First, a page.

Council lends a hand to small business

Some good news is in store for Fremantle businesses with the launch of a city-wide pilot program aiming to empower and mentor small business owners.

The Business Capacity Building Program, launched on Wednesday, will provide subsidised support for up to 40 retail and hospitality businesses within the City of Fremantle.

City of Fremantle economic development officer Daniel Thomson said the council was proud to launch a program that facilitated connections between businesses and service providers.

“The idea of the capacity building program is to help businesses to make the most of the people who visit Fremantle and give them an opportunity to get the advice and support they want,” Mr Thomson said.

“Small businesses are crucial to any economy and this program is specifically targeted at retail and hospitality businesses.

“We’re piloting over the next three months and specifically selected retail and hospitality businesses as part of this pilot, as that’s the part of the economy which is struggling at the moment in WA, it’s been a tough five years in the state.”

Leake St Cafeteria is a vibrant Fremantle small business. Photo:Sarah Makse.

Mr Thomson said the support of local business mentorship providers Freo Now, Business Foundations and the Fremantle Chamber of Commerce will help small businesses receive well rounded insights.

“I think it’s really good to all pull in the same direction and understand it’s a difficult economic climate, and the game is to sit down and recognise how businesses can make the most of it,” he said.

Fremantle Chamber of Commerce chief executive Danicia Quinlan said the program was a way for small businesses to harness the investments being made in the city.

“I think to be able to focus our retailers and hospitality sector on setting the foundations to make the most of those opportunities is an incredible benefit,” Ms Quinlan said.

Ms Quinlan said the changing expectations of customers and the rise of online retail spaces had created challenges for brick-and-mortar businesses.

“The capacity program is about sharing experiences and learning and providing foundations for businesses that maybe need assistance, but also allowing those businesses doing really well to find new opportunities to grow into the future,” she said.

The council has appointed two local business mentorship and training organisations to support businesses taking part in the program – Freo Now and Business Foundations.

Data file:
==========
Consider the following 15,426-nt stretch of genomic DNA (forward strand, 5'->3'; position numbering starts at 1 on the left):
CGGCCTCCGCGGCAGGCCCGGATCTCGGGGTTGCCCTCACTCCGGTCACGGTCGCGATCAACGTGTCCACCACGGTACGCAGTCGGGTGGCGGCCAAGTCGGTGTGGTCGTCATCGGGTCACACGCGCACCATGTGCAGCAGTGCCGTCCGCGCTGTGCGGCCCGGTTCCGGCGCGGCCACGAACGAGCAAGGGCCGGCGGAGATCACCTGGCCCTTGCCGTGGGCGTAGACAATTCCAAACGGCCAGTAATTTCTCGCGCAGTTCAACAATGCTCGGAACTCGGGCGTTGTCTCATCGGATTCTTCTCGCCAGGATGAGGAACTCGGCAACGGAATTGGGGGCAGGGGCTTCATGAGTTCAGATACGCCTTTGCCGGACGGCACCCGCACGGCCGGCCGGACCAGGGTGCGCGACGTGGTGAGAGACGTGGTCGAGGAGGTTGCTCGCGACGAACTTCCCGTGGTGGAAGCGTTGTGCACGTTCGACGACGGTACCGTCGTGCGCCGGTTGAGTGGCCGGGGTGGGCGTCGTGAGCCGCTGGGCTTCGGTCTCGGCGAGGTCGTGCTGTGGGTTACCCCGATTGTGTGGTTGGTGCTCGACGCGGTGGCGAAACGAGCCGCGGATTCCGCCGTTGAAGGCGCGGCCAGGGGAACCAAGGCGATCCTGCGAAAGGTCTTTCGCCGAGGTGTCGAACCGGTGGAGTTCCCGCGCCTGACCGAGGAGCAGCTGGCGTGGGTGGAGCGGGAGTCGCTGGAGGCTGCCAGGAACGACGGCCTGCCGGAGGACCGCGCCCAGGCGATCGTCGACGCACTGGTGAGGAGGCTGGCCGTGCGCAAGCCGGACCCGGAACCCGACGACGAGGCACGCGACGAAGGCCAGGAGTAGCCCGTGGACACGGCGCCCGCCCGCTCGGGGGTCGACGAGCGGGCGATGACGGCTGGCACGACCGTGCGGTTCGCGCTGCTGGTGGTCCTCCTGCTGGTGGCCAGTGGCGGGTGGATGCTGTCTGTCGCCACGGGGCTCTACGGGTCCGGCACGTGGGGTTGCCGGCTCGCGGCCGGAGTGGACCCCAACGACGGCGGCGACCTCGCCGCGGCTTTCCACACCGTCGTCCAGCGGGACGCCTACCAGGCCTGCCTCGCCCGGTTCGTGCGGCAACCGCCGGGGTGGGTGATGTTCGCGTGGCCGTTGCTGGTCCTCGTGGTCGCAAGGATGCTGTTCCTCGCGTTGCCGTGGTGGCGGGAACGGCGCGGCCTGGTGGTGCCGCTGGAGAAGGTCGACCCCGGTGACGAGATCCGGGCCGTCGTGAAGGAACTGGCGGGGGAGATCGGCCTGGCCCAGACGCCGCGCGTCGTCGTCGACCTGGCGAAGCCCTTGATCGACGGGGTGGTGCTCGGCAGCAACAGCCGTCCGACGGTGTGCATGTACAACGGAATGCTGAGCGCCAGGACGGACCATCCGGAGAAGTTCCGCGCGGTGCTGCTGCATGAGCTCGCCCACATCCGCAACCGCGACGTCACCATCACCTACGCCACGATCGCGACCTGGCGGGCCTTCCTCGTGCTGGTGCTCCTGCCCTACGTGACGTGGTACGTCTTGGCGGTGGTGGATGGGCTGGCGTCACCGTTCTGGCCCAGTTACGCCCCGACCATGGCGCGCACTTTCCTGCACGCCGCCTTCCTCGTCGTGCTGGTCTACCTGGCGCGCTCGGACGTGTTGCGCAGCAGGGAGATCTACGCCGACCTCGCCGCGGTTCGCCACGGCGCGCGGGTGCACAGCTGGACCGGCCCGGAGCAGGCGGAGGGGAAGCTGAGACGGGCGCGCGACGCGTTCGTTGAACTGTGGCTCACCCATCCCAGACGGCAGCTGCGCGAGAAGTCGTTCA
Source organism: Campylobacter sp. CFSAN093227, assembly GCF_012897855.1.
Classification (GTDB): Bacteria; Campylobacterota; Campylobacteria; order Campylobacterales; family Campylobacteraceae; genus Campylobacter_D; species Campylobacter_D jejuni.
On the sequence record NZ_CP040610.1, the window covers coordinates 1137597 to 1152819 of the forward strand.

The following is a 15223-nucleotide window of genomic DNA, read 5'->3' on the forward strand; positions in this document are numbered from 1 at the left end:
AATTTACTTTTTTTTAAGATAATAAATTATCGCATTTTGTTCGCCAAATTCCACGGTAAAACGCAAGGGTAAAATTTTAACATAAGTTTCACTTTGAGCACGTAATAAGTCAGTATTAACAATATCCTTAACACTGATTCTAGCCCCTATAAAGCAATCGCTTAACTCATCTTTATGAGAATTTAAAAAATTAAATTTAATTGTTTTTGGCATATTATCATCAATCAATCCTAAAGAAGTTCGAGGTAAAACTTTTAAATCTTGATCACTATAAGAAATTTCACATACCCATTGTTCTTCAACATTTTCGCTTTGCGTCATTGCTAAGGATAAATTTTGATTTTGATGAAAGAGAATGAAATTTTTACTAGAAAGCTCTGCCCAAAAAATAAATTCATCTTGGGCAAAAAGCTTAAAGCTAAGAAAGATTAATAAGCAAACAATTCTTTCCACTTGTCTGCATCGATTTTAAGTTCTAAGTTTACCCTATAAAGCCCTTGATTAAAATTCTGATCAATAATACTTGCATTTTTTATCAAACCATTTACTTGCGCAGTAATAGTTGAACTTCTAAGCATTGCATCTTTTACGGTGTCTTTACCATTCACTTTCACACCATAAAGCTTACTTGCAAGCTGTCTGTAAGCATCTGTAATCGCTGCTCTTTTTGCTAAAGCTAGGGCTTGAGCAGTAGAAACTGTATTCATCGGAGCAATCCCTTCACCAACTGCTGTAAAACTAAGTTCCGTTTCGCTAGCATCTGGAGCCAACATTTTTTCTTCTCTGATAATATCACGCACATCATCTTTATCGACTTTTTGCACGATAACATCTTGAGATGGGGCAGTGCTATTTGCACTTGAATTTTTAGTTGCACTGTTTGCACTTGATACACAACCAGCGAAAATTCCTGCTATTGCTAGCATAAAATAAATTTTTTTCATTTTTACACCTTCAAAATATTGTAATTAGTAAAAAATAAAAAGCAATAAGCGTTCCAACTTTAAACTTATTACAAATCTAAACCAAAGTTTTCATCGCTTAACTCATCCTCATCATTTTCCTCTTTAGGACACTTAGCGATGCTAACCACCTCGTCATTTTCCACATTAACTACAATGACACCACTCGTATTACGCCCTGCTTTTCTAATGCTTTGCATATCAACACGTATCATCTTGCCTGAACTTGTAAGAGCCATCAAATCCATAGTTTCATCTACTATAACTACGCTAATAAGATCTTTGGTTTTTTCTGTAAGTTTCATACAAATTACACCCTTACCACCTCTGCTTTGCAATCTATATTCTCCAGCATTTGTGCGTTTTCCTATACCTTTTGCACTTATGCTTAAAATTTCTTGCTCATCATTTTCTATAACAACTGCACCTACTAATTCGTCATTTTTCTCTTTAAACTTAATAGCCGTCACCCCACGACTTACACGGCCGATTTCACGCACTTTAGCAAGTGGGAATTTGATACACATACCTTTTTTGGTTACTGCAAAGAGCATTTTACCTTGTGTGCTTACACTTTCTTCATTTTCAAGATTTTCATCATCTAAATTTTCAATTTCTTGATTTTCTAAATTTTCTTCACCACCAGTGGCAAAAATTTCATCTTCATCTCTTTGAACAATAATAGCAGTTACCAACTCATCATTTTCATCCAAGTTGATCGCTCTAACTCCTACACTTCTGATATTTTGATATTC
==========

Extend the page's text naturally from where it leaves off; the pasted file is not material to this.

Business Foundations is a not-for-profit organisation that has been supporting business owners to grow their enterprises in Fremantle for more than 25 years.

Business Foundations business advisor Brian Grindrod said the program was an opportunity for the team to use their business experience to assist business owners to recognise their strengths and shortcomings.

“They’ve decided that there’s two services that we are providing. One, is to do a business analysis so diagnostic on where your business can grow and what is holding it back,” Mr Grindrod said.

“Then we have the business advisory service which is three one-hour sessions. Fremantle council are covering 80 per cent of the costs for that.

“That is to nut through the challenges they are facing and figure out what is the source of their frustration. It could be staffing, but quite often it’s costs, lack of people coming through, lack of volume and in a lot of cases, lack of marketing.”

Business advisor Brian Grindrod will provide mentorship to small businesses in the pilot program. Photo: Sarah Makse.

Mr Grindrod said making support, training and advice easily accessible to small businesses ensured they could plan for the future.

“They are the engine room of the economy. Big companies start small, so you’ve got to support them all,” Mr Grindrod said.

Leake St Cafeteria owner Wade Drummond said he had benefited from his experience with Business Foundations.

Wade Drummond said business mentorship is extremely valuable in small business. Photo: Sarah Makse.

“I’ve used some of their services about getting product ideas and helping with book keeping. I really wish I’d known about it before I opened a café. They have been very very helpful,” Mr Drummond said.

“So many businesses fail because they don’t know the basics. From what I can tell, these programs are pretty important for that.

“I think the pilot program will be nice little information contact for people just getting started.”

Mr Drummond said Fremantle’s bustling and supportive community encouraged him to make his business the best it could be, despite the tough economic climate for business owners.

“I think we have some of the best customers around. They are loyal, they are friendly and they are very vocal.”

The Business Capacity Building pilot program will run until June 30 with the results determining whether the city will expand the program to include other businesses in the future.

Small businesses can register for the program here.

Leake St Cafeteria is just one small business hidden gem. Photo:Sarah Makse.

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